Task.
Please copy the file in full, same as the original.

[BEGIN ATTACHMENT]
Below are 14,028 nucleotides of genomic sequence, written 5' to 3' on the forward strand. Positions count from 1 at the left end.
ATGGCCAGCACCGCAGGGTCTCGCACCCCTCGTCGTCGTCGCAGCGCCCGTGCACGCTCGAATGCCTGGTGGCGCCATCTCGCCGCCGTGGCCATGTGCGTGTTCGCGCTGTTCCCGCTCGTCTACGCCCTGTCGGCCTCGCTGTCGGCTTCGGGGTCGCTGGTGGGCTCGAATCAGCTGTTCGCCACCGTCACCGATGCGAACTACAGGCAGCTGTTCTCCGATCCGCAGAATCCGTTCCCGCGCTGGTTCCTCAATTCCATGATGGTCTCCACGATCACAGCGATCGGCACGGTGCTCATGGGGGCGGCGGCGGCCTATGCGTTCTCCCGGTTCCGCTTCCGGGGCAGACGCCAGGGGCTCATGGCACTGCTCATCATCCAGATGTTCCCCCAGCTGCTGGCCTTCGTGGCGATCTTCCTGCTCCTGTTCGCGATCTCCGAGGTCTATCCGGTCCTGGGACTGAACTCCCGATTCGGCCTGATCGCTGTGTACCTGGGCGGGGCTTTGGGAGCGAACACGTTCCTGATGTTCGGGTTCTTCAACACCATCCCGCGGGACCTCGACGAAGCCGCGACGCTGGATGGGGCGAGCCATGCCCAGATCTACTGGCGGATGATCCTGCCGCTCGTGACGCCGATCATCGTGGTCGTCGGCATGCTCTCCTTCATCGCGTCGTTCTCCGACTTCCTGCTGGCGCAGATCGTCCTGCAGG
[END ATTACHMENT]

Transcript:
Below are 14,028 nucleotides of genomic sequence, written 5' to 3' on the forward strand. Positions count from 1 at the left end.
ATGGCCAGCACCGCAGGGTCTCGCACCCCTCGTCGTCGTCGCAGCGCCCGTGCACGCTCGAATGCCTGGTGGCGCCATCTCGCCGCCGTGGCCATGTGCGTGTTCGCGCTGTTCCCGCTCGTCTACGCCCTGTCGGCCTCGCTGTCGGCTTCGGGGTCGCTGGTGGGCTCGAATCAGCTGTTCGCCACCGTCACCGATGCGAACTACAGGCAGCTGTTCTCCGATCCGCAGAATCCGTTCCCGCGCTGGTTCCTCAATTCCATGATGGTCTCCACGATCACAGCGATCGGCACGGTGCTCATGGGGGCGGCGGCGGCCTATGCGTTCTCCCGGTTCCGCTTCCGGGGCAGACGCCAGGGGCTCATGGCACTGCTCATCATCCAGATGTTCCCCCAGCTGCTGGCCTTCGTGGCGATCTTCCTGCTCCTGTTCGCGATCTCCGAGGTCTATCCGGTCCTGGGACTGAACTCCCGATTCGGCCTGATCGCTGTGTACCTGGGCGGGGCTTTGGGAGCGAACACGTTCCTGATGTTCGGGTTCTTCAACACCATCCCGCGGGACCTCGACGAAGCCGCGACGCTGGATGGGGCGAGCCATGCCCAGATCTACTGGCGGATGATCCTGCCGCTCGTGACGCCGATCATCGTGGTCGTCGGCATGCTCTCCTTCATCGCGTCGTTCTCCGACTTCCTGCTGGCGCAGATCGTCCTGCAGG